About Our Guest
Virginia Democrat Terry McAuliffe is a businessman, entrepreneur, and Democratic Party leader from Fairfax County. For over 30 years, Terry has been fighting to create jobs, improve health care and education, and build a better future.
The youngest of four boys, Terry knew he would need to pay his own way through college so, at age 14, he started a business—the first of many successful businesses he would create throughout his life. At the age of 30, he was elected chairman of a struggling community bank that was on the verge of liquidation, and he turned it around. Later he took over and saved a large home building company that was on the brink of bankruptcy. Terry has several new projects in development, focusing his efforts on the economic and environmental benefits of renewable energy sources. For example, he serves as Chairman of Green Tech Automotive, which manufactures electric and hybrid vehicles.
Terry has also been active as a volunteer for Democratic candidates and causes. He served as Chairman of the Democratic National Committee where he brought his pragmatic, businessman’s approach to politics. As DNC Chairman, Terry increased grassroots outreach with supporters, got the Party out of debt, and invested in new technology. He has also served as a vocal advocate for working families across the country and Democratic Party principles, like fighting to end our nation’s reliance on foreign oil and develop renewable energy sources that are better for the environment and can create good jobs.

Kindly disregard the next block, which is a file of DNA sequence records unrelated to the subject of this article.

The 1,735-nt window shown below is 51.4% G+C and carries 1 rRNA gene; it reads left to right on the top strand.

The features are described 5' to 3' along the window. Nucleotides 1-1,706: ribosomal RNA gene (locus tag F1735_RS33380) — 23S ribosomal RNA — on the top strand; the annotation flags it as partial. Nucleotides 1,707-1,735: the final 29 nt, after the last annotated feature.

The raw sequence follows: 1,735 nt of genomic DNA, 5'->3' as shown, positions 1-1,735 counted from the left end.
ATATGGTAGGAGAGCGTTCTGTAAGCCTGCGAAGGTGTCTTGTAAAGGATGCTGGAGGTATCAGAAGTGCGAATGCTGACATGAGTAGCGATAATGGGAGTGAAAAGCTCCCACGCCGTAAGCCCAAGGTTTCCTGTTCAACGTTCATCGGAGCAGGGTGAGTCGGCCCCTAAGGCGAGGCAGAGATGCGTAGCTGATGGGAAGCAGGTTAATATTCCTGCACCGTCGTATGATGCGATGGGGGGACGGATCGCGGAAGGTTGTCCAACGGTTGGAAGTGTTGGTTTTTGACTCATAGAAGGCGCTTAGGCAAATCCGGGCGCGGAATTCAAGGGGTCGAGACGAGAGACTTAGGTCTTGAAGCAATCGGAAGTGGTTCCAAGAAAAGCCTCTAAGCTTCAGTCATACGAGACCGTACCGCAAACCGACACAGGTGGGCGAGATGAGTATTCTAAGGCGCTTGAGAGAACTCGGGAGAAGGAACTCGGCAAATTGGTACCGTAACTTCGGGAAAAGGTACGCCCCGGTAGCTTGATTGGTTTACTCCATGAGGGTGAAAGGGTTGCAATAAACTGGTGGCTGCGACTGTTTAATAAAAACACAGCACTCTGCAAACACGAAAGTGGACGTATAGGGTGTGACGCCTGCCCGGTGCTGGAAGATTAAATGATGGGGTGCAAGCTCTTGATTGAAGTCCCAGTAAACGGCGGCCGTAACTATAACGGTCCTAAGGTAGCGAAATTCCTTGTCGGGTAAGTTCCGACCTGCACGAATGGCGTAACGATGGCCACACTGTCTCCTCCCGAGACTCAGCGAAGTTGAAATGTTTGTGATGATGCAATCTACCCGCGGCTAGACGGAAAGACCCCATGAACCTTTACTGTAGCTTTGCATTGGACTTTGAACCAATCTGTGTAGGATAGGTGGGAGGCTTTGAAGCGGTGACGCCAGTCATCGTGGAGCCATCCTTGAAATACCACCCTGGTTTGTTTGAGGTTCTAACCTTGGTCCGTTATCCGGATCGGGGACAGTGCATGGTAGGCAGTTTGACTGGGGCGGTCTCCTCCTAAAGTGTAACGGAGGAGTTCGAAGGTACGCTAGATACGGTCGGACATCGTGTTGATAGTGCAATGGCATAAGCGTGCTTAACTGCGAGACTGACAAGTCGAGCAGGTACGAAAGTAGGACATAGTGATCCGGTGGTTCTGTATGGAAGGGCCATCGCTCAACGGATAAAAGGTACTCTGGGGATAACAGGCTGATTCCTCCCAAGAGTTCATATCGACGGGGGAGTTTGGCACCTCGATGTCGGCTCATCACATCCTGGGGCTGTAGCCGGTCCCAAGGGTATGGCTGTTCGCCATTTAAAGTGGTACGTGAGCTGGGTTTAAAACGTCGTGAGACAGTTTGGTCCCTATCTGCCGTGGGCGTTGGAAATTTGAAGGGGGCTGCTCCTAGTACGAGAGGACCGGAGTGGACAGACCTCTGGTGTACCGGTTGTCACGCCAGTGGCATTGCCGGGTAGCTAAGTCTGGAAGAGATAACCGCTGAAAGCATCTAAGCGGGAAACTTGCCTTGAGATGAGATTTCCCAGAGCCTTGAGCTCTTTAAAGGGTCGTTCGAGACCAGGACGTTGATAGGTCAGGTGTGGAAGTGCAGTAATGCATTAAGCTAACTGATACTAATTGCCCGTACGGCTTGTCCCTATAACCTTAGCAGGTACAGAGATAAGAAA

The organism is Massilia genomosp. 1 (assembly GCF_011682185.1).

Terry is also a force in Virginia politics. In 2009, he decided to run for governor on the platform that, “Good ideas come from all corners of the Commonwealth, not just Richmond.” During the campaign, he hosted economic roundtables across Virginia, bringing together hundreds of business and community leaders to help generate new and innovative policy ideas. He used those ideas to craft a 131-page business plan to govern – a blueprint for Virginia.
Over 20 years ago, Terry and his wife Dorothy chose Virginia as their home. They live with their five children in Fairfax County, where they attend St. Luke Catholic Church.
Jan Paynter: Hello, I’m Jan Paynter and I would like to welcome you again to our program, Politics Matters. Our topic today is practical green energy and employment solutions for our challenged economy, and we are very pleased to have as our guest Terry McAuliffe. Welcome, Terry.
Terry McAuliffe: Great, Jan, great to be with you.
Jan Paynter: Terrence Richard McAuliffe was born in Syracuse, New York. He received a BA from Catholic University and a JD from Georgetown University. Interestingly, at age 14 he started his own business in driveway maintenance. By age 30, he was the youngest chair of a bank in the history of the U.S. In 1980, he worked for the Carter reelection campaign and became national finance director; in 1988, he was finance chair for Democrat Dick Gephardt.